THE RISE in food prices has picked up pace after letting up slightly for a couple of months, reports YLE.
Finnish food prices surged by 16.3 per cent year-on-year in February, according to data published by Statistics Finland. The rise in food prices had let up slightly in the two previous months, but it re-accelerated last month to a level not seen last year.
Food prices had increased by 16.1 per cent in November and December. The sharpest yearly increase in food prices was recorded nearly six decades ago, in 1964, as food prices rose by an average of 12 per cent.
The prices of sugar, flour, butter and eggs all increased by more than 30 per cent from the previous year in February. The surge in coffee prices that made headlines last year has eased significantly after peaking at over 50 per cent last year, currently standing at around seven per cent. The year-on-year change in fresh fish prices has decelerated from almost 50 per cent last year to about 17 per cent.
Statistics Finland highlighted that prices did not drop in any food product category.
Finns on average spend 27 per cent of their consumption on housing, 13 per cent on food and 12 per cent on transport. Housing costs increased by almost 12 per cent year-on-year last month, driven by a 173-per-cent jump in interest rates on housing loans. Transport costs, in turn, crept up by roughly three per cent from the previous year.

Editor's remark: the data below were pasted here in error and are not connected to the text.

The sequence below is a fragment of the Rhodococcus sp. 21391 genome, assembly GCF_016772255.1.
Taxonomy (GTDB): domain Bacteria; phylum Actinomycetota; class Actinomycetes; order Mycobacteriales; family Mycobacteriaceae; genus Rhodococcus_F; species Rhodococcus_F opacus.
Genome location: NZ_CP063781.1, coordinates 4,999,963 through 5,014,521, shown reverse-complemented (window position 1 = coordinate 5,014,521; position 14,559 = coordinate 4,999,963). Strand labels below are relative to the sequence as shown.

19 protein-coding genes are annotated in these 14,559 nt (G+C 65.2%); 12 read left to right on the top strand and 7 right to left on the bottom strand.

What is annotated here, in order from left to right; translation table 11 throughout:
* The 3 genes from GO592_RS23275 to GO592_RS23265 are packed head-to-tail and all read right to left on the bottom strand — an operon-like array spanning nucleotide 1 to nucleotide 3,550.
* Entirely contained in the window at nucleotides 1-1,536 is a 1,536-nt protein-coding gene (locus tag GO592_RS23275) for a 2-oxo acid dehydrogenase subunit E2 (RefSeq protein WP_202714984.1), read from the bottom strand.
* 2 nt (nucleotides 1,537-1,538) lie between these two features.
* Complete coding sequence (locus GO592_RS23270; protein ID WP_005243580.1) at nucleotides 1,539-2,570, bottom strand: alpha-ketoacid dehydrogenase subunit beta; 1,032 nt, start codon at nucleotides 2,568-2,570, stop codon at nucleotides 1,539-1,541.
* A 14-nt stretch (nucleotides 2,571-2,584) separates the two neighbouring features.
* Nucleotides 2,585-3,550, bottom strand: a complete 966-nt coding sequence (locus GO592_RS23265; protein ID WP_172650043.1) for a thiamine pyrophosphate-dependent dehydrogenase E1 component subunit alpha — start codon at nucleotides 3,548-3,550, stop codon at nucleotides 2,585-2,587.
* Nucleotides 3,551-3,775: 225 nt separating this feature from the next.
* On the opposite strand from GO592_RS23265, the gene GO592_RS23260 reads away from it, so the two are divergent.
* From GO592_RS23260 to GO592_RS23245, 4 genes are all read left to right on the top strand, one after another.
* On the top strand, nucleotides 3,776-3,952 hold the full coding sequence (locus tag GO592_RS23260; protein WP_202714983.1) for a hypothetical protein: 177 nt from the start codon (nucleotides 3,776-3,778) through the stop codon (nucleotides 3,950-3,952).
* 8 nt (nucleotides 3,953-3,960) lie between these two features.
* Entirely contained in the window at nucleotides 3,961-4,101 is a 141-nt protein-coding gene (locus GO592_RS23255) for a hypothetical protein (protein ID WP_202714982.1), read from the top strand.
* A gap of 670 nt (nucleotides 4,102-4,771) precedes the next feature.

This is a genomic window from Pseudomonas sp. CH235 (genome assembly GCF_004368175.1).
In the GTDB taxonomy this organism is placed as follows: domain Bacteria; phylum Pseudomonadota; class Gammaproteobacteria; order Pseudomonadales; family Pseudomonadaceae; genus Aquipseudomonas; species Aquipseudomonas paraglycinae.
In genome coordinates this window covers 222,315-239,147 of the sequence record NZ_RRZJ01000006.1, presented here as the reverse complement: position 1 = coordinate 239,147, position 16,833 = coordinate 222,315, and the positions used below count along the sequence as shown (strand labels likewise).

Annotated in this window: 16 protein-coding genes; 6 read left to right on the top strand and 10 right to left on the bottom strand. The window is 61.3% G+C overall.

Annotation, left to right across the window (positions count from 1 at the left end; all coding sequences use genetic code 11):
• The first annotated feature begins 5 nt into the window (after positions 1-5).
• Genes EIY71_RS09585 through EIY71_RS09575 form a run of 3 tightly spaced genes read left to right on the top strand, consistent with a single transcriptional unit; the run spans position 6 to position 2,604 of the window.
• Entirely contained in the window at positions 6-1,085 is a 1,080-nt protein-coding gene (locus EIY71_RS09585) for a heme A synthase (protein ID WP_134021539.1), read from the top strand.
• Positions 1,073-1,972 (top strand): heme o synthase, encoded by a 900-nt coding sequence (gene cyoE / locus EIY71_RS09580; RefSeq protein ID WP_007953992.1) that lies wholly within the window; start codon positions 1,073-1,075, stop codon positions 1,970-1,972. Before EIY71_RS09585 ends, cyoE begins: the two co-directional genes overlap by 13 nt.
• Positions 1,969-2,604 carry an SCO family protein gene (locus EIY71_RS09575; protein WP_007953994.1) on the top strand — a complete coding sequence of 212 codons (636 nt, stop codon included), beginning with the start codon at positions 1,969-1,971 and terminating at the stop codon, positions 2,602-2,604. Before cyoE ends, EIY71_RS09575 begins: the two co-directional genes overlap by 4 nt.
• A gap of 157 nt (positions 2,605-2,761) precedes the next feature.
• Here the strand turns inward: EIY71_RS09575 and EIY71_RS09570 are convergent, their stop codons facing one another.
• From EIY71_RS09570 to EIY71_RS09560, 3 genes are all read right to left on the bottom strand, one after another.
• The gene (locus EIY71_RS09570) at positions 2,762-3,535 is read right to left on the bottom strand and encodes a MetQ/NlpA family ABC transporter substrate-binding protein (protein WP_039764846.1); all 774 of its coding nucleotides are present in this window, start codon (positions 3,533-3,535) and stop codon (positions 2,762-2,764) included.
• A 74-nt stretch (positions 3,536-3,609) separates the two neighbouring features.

Overall, the year-on-year change in consumer prices stood at 8.8 per cent in February, an increase of 0.4 percentage points from January.
YLE pointed out that the purchasing power of households deteriorated particularly last year, with wages struggling to keep step with rampant inflation. Real income is expected to recover at least moderately this year as wages and pensions are expected to creep up and the surge in consumer prices is to slow down.
“It’s possible that the decline in purchasing power comes to an end, but whether the pay rises will be enough to compensate for the dent in real income is a good question,” Ilkka Kiema, the director of forecasting at Labore Institute for Economic Research, commented to YLE.
The daily finances of households are affected, on one hand, by how much inflation will slow later this year and, on the other, by how much wages will rise.
Finland continues to be faced with a labour shortage, reminded Kiema. This typically means that pay rises exceed the rises agreed on in collective bargaining negotiations and that people work more overtime, with overtime bonuses consequently propping up purchasing power.
Aleksi Teivainen – HT